A recent study from the National Library of Medicine shows that 'regular partnered sex' promotes psychological well-being and healthy aging. So if you're wondering if you should look into 'fixing' the sexless-ness in your life, it's probably your mind body, and soul urging you to. Mum-of-three, Joss tells us; "I completely ignored the fact we hadn't had sex in over a year 'because of the baby', that baby is now six. I reminded myself that a sexless marriage isn't always destined for divorce. I still fancied my husband, so we took our lack of sex to a couples therapist and it's helping so much more than I thought possible. We are prioritising each other again."

Sexless marraige two men laughing

(Image credit: Getty Images)

Mum-of-two, Lucy tells us; “I struggle to feel sexy with one mum ear on the baby monitor. I can’t compartmentalise the two versions of me. The only time I really ’let go’ and enjoy sex like we used to is if we go away. And my husband said we ‘can’t pay £600+ every time we want to have sex’, and the man has a point. But until my children don’t need me so much I can’t see an alternative.”

Rob, dad to Oli tells us; "I commute over two hours every day and am just mentally and physically exhausted, after playing with the kids before bedtime I just want to crash on the sofa, and not talk."

Life and kids getting in the way is the main reason why couples stop having regular sex, it's simply exhaustion from the daily routine. You’re up at 6am after the baby had you up throughout the night, get the kids ready for school, drop them off, head to work, call your sister, make dinner, get the kids to bed, and next thing you know, bam, it’s 10 pm, and you’re doom-scrolling on the couch. The next day, it’s the same old story. "Here’s the caveat", Dr Limor tells us, "there are couples who are happy in a sexless marriage. They've got their reasons, and they're cool with it. Sex might be a game-changer in relationships, but it's not the only player when it comes to love."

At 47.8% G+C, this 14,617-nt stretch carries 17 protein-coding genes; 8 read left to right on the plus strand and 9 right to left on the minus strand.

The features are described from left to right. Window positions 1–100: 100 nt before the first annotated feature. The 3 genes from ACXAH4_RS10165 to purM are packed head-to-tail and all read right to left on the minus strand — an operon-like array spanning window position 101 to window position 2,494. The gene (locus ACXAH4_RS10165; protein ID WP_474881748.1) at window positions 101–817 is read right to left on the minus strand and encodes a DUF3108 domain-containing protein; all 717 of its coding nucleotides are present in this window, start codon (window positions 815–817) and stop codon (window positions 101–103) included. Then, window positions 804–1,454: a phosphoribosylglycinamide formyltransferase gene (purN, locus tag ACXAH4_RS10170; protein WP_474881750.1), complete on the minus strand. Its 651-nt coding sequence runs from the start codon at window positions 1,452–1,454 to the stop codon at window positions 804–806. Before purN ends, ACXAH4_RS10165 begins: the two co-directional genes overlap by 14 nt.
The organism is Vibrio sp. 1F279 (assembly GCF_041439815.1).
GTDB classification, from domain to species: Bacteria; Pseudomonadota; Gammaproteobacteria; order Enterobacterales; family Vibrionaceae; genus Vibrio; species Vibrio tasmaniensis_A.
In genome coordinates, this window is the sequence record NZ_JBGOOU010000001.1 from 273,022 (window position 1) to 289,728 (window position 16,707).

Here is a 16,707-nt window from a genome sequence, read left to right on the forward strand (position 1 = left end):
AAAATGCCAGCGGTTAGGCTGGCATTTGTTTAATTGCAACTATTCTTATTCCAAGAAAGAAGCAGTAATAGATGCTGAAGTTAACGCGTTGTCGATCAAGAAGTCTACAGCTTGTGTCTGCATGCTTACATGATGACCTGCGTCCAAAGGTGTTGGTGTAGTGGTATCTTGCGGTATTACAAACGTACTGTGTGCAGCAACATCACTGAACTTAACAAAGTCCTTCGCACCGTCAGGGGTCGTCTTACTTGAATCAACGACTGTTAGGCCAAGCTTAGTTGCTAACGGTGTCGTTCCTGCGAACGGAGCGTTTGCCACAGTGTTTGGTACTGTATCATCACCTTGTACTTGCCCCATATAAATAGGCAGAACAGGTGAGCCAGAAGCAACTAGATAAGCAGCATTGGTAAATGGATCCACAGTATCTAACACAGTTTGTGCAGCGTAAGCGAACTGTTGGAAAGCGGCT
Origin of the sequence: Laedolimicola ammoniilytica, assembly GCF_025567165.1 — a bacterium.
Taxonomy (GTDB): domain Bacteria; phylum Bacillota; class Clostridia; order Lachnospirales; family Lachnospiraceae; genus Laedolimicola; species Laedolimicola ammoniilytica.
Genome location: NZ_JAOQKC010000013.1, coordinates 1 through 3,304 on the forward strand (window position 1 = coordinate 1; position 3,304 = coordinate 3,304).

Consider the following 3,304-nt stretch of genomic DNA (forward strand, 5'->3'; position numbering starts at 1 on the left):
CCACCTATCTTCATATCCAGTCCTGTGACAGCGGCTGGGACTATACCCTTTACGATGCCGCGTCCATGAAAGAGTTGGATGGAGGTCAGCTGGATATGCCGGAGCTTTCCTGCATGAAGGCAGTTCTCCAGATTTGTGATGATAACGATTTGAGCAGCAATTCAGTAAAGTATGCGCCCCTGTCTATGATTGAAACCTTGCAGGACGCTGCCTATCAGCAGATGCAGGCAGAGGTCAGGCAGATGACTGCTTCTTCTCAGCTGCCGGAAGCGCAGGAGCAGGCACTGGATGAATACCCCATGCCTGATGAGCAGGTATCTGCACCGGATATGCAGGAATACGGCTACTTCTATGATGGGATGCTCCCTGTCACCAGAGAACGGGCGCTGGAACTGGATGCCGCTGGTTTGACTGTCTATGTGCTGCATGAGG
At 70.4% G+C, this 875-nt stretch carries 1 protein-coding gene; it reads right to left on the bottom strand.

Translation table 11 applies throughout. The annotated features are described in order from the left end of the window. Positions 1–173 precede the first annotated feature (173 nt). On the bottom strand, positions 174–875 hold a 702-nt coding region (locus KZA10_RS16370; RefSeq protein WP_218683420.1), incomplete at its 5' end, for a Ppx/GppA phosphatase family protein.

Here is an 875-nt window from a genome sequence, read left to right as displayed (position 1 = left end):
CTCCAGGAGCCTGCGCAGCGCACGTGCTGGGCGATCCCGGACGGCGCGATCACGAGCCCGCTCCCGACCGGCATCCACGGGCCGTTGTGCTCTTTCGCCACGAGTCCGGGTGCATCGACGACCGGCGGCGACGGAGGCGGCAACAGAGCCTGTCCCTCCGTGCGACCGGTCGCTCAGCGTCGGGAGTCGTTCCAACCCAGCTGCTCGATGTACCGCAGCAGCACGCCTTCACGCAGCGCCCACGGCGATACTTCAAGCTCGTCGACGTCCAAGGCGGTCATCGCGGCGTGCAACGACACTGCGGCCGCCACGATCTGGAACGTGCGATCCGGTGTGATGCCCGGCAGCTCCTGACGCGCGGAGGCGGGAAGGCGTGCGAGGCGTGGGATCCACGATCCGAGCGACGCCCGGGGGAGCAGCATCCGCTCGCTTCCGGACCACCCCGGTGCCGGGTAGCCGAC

Mum-of-one Louise agrees, she tells us; “All my patience and tolerance capacity is used up on getting my 7-year-old to and from school. Oh, and fitting in a full-time job, running a home, and just generally existing What I need is to be left alone to decompress.”

"He tells me, 'We can’t pay £600 every time we want to have sex', and the man has a point"

Clio, a women's health advocate, explains; “[when it comes to defining sexless marriages] tolerance levels and expectations will be different for everyone, so one person's once-per-quarter sex might be sexless, and another couple might think that once per quarter is fine.” So it's all about finding out what works for you. Mum-of-three Dee tells us how it's her who wants sex; "My husband has no libido, it' me that's always pawing a him. When he rejects me it's hard to bounce back from that - we need to talk about it as needs deserve to be met on both sides of the relationship."

Clio Woods profile pic illustrated by woman smilin
Clio Wood

Clio Wood is a maternal health and sex positivity advocate, journalist and author of Get Your Mojo Back, Sex, Pleasure and Intimacy After Birth (Watkins 2023).  She is also the Founder of &Breathe, an award-winning women's wellbeing retreat company, which she started after her first daughter was born and noticed a lack of proper postpartum care. She lives in east London with her husband, Bryn, and daughters, Delphi and Echo, and loves unusual names, travelling, reading and eating too much ice cream.

Woman smiling at camera
Dr Limor Gottlieb

Dr Gottlieb is a Sex and Relationship Psychologist. Her research focuses on the psychology of sex and relationships and she has just become a new mum herself.

According to Dr Barbara Greenberg in Psychology Today after decades of helping couples as a clinical psychologist some of the other top reasons couples give when they stop having sex are; 

  1. Becoming 'business partners' - a life where money is discussed but emotional needs are not, where the couple is working together to keep the life they are used to or need.